14. I have been a fan of this thread since 9Key posted it last August. Unfortunately, I do not have a readily available solution to his lament as I am one of those who has changed his logging style. I am now what RK deems a parasite. I could attempt to explain why that is, but that would throw this thread off topic. Rather, allow me first to document how my first logging change came about. That may provide some perspective as to how logging has changed. Before I ceased logging online, I wrote logs that detailed a bumbling cacher fortunate to find his way home, let alone a cache. While that was factual, the emphasis of the logs were on the misfortunes I encountered. There was anonymity at that time. It was fun and there was some back-and-forth play in the logs with other unknown cachers. All that changed once I met the caching community. Prior to the first event I attended, I had met but a couple folks on the trail. When I walked into the Burger King people called me by name. That freaked me out. With each log, I posted photographs. The effect of that was that everyone knew me. At that event, the local caching community began to form. And immediately I was placed in an uncomfortable position. Out with some of the "big names" for some caching, the first place we went had two caches hidden. It was decided to split into two groups and log both caches, despite having only visited one. That one event erased the magic geocaching held for me. All of a sudden I had what, for me, amounted to an ethical issue with what we had done. It bothered me so much I drove 90 minutes one way at a later date to find the other cache that I had logged. Interestingly, I met a few people at that event who became friends. We then began caching together frequently. That hampered writing self-deprecating logs as they would follow (or proceed) with the "straight" logs. At this time the number of caches locally began to take off. Like many have lamented previously, I felt the quality of the then-current crop dropped. 9Key acknowledged what many have witnessed over the years, people emulate what they see others doing (monkey see, monkey do). Now, the magic was gone and the quality, for me, was dropping. I began keeping two sets of logs in my database: a public one and a private one. Unfortunately, I made some mistakes when I posted my logs online and published the "private" ones. I would delete them and upload the correct log, but the damage had been done. Even so, there were some memorable logs during this period. The After Effect It wasn't long after that that I ceased logging online altogether. At that point, not much was lost. Sanitized, short logs were the norm publicly. Honestly Logging Many folks state that we should be honest in our logs and that will make a difference. As a matter of fact, I am posting here spurred on by the post of av8tors32. I recognize the handle. I found a cache of his/theirs after I ceased logging online. He stated above: Here is the log from my database for the av8tors32 cache I found. I wouldn't characterize the log as "too polite." I do not think having posted that would have changed anything. Do you, av8tors? I have attempted to document what a good cache is. Folks railed on me for that. What I have since learned is that everyone approaches geocaching from his own perspective . . . as do I. So, I then posted my approach to caching, understanding that not everyone approaches it as I do, but at least they would know what to expect from my caches. That has not been well-received either. I would have preferred to have written a different kind of log for av8tors32's cache, but I had no audience at that point. Audience And that seems to be the crux of 9Key's lament. Online logging supposes an audience. I removed myself from the geocaching community for numerous reasons. I no longer have an audience to write for. I am okay with that; I write for myself most times (including now). My logs are a pretty good length, in general, these days. My logs now document, pretty much in a factual manner, my experience finding a cache. I am not against adding commentary if I feel like it. I sometimes embed a running story throughout caches that I found during the day, trying to find a different voice that would make the experience of documenting a past event more exciting for me. Those logs, for the most part, remain stored privately in my databases. Every now and then I publish a few on my site when the mood strikes. So why post this publicly to an audience? Every now and then it seems profitable to share one's perspective even if others do not agree with it. Most issues with geocaching have different facets. Often it appears there are but two perspectives, neither understanding the other. I see this issue from a perspective I have not seen represented yet. I agree that online logging has changed since I began caching. I have changed how I log since I began caching. Caching has changed since I began caching. I think they are inter-related and as a whole, I would not characterize it as a positive. But what is one to do? Drone on about the good ol' days or move forward? While I lament the lost art of logging, I move forward. Moving Forward Moving forward, for me, has entailed changing my expectations from cache finders. If a cacher wants to post images of clouds giving me the finger, so be it. If cachers want to complain about puzzles being too hard, so be it. If cachers want to eschew my caches because they can't be FTF, so be it. I am confident there are some(one) out there who understand my approach and appreciates my caches. If the one, some, the majority, all want to post nondescript, uninteresting logs, so be it. I understand the lament. I document this issue, as I have many others, for that is how I feel at this time. But in the end, I move forward.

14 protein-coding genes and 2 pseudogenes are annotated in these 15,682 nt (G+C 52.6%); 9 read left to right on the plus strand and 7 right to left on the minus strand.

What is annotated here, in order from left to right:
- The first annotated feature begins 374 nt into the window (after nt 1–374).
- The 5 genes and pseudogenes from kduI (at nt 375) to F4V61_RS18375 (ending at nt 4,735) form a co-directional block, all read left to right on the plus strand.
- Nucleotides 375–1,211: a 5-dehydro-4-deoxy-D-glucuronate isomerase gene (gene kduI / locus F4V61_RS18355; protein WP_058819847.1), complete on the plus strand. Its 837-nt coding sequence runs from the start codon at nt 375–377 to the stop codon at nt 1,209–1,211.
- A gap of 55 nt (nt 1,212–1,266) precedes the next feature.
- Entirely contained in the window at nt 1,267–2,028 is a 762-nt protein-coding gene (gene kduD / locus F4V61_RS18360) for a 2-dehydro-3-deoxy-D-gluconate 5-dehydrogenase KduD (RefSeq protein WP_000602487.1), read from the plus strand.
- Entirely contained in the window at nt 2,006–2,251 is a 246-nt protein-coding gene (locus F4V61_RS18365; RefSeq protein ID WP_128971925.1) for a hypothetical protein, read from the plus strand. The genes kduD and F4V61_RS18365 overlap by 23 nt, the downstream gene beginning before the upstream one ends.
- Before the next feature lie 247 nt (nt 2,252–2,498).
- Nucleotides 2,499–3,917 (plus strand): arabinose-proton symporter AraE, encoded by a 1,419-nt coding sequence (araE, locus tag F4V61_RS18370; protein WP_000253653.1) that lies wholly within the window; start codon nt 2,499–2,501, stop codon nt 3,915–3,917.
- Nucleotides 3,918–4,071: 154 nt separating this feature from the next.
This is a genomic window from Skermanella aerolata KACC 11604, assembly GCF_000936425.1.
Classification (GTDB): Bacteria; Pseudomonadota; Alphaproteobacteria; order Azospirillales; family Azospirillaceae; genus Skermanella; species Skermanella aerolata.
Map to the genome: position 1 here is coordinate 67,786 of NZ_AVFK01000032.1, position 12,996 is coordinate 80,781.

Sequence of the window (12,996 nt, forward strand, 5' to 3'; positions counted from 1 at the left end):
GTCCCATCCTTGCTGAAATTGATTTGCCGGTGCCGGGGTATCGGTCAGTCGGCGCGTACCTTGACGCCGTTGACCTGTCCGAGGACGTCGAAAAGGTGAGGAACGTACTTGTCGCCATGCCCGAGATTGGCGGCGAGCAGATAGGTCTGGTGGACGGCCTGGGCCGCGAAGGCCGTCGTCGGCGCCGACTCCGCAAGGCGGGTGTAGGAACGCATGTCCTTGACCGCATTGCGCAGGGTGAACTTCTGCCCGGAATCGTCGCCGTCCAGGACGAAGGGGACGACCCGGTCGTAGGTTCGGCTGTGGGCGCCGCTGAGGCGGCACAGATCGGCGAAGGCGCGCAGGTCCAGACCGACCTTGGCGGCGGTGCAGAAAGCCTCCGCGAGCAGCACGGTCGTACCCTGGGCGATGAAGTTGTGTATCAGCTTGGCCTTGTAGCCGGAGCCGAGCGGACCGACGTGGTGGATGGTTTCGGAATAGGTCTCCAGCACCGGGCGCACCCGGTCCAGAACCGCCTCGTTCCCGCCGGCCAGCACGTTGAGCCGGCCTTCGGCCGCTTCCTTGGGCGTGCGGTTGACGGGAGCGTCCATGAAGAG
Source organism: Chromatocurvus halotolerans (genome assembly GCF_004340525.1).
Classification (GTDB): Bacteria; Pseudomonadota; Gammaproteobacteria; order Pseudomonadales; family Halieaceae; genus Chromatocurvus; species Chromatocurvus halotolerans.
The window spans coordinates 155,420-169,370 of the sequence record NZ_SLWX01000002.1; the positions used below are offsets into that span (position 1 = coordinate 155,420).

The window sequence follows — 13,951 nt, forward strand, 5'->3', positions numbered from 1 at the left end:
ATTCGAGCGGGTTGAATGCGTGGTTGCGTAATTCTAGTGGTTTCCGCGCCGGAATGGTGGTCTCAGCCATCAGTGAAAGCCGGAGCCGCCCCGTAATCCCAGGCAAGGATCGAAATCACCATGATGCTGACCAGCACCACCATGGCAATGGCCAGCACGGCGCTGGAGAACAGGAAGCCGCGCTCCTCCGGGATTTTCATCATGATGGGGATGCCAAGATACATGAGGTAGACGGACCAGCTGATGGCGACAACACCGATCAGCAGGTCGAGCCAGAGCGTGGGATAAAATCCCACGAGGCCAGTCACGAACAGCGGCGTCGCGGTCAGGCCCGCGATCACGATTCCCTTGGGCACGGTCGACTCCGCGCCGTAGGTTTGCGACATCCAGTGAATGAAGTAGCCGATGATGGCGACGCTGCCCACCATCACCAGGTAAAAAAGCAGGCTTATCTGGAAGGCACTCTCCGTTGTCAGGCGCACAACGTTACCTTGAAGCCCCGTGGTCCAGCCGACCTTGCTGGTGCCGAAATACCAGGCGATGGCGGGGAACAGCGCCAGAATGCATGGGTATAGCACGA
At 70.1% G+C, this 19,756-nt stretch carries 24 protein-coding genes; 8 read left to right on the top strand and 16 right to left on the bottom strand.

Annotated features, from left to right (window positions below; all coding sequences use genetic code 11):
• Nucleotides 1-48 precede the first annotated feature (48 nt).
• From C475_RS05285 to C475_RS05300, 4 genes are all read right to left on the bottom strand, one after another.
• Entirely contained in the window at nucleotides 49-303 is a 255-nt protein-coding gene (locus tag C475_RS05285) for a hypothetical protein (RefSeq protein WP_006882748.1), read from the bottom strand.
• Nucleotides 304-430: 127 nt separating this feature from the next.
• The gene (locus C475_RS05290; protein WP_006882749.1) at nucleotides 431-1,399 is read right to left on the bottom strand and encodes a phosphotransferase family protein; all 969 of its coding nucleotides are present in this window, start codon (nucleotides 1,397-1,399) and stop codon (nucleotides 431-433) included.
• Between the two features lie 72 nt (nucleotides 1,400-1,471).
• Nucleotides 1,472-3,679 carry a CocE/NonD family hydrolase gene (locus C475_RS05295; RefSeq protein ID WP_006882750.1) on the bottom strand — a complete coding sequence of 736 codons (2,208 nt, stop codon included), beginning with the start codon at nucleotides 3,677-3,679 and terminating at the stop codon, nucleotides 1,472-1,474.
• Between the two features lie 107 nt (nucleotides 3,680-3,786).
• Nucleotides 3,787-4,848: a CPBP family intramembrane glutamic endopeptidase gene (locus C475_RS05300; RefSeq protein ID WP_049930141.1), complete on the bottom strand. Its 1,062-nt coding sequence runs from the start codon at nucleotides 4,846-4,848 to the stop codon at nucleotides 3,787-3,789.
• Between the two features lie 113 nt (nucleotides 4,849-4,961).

15. I am sorry for the tardiness of my response. This does seem to be what I am looking to do. I will hack around a little this week to see if I can make it work like I hope. Thank you.